By Sarah Lyons Chase of Chaseholm Farm

This is post is coming at a gchaseholm-farm-chase-on-tractor-wheel-smallood time for the farm, we were approved for raw milk sales last week and concrete was poured in our future tiny farm store. Getting into dairy farming from cheese making was like taking a step further behind the scenes, further away from farmers markets and retail pricing, more than that it was saying hello to commodity markets and forgetting about marketing…at least for a moment. I welcomed that then and I still appreciate the distance, but of course, we also need to make a living and for the way that I want to farm a commodity milk check barely pays the bills.

I am so thrilled to be in cahoots with my brother Rory, cheesemaker and owner at the Chaseholm Farm Creamery, he buys all of my milk except for some occasional moments when he needs a day off and Agri-Mark, a cooperative of farmers I belong to, comes and picks it up. It feels important to me to sell my milk to the creamery; I love being able to own a part of that product, especially as a former cheesemaker myself. I miss it and I feel proud to be a part of the (AMAZING) end product.

It also feels important to me tchaseholm-farm-calf-and-mama-smallo make this business work at a price per hundredweight (ctw) that isn’t exclusive. I want access! For the sake of clarity I will tell you that right now I am being paid $22/ctw for my milk. I have goals of keeping close track of my cost/ctw. to produce the milk and building smart systems that help me keep that number low. I’m not there yet and when I am I will be able to understand what $$/ctw is best.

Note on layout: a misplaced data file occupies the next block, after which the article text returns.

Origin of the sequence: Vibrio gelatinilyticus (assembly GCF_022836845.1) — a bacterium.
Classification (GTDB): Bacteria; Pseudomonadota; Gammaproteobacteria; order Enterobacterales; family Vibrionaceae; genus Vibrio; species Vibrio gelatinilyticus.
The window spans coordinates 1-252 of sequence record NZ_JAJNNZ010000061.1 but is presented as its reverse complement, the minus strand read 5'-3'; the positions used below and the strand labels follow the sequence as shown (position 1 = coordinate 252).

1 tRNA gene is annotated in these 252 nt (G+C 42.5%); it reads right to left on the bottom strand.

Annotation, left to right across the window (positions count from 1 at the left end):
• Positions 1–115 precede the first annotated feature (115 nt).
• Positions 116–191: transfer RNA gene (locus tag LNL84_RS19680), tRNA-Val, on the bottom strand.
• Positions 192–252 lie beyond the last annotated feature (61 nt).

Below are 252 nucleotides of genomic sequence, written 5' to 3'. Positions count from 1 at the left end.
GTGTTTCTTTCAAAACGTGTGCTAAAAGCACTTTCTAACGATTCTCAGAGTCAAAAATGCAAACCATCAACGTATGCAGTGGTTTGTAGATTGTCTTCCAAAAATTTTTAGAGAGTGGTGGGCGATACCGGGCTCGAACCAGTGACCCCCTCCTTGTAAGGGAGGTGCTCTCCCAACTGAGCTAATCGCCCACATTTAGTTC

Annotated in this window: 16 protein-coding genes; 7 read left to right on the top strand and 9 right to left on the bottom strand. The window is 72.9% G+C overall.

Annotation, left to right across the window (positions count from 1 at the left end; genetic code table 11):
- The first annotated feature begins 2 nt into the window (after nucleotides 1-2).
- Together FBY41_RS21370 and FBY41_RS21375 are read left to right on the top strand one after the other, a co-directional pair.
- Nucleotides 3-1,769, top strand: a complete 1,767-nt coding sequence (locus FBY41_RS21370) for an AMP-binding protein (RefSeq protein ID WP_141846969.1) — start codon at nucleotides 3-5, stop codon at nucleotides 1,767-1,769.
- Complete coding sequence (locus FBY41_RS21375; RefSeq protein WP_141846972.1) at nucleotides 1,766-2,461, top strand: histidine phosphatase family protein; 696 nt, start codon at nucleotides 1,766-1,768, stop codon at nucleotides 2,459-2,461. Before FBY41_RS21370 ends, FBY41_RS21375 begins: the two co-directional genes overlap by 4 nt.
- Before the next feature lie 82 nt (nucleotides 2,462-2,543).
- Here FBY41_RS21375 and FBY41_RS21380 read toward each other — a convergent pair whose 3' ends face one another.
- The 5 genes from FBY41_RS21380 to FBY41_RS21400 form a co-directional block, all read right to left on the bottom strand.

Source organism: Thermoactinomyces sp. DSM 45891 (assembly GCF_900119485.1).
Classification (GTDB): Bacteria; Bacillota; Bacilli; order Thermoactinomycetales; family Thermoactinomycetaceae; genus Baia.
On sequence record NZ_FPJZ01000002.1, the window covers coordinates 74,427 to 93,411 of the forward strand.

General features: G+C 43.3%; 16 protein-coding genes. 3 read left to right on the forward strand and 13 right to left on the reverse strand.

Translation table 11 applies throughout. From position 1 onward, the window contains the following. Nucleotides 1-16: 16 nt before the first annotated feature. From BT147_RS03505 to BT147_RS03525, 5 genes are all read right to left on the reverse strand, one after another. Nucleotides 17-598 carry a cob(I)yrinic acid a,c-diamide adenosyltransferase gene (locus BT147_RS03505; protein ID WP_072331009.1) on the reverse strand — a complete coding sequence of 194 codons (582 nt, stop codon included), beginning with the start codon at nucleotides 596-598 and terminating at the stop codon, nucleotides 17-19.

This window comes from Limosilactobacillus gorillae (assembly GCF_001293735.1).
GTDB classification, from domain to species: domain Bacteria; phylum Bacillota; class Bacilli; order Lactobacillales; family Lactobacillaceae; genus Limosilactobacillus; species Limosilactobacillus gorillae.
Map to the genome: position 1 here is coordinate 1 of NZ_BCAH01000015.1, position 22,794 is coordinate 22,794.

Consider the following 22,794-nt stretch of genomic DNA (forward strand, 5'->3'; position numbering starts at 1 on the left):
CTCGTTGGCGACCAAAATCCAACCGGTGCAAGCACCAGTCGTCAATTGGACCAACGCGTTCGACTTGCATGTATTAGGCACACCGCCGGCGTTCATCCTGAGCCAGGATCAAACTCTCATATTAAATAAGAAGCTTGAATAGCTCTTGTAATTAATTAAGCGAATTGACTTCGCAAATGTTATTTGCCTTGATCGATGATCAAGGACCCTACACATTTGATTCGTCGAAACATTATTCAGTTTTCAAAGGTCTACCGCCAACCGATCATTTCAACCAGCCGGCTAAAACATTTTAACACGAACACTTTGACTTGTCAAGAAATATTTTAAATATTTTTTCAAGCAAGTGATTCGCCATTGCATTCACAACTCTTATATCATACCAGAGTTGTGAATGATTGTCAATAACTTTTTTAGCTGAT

The non-wholesale part of my business also has to help me make it. I look forward to building a raw milk clientele and also inviting people into this farm store as a part of it, selling milk and cheese and meats from the farm – products like pastured and whey-fed pork, veal, and beef. I am hoping to sell the milk for $4/half gallon, $2 for the bottle on top of it. I will also be selling these products through participation as a partner farm in the Sparrow Bush Winter CSA. This collaboration is really exciting for me too – I will provide beef and dairy products and Sparrowbush will be growing and storing vegetables, including winter greens in a greenhouse as well as pork, pastas, breads, lamb, eggs and fermented veggies.

I need to do more ouchaseholm-farm-calf-through-boards-smalltreach for the farm store and my own branding as my business moves along. That part is a little daunting but I think I will print little flyers to leave places that I travel (aka: very locally) and try to charm my way into some newspaper articles.  Overall, I am planning to build up slowly and really get to know the folks that are interested in buying their milk raw. I am excited and am ready to share what I have been working on. Till next time or if you are near….come visit the farm!

Thanks to Stonyfield, Profits for the Planet, for funding the 2013 Bootstrap blog series.

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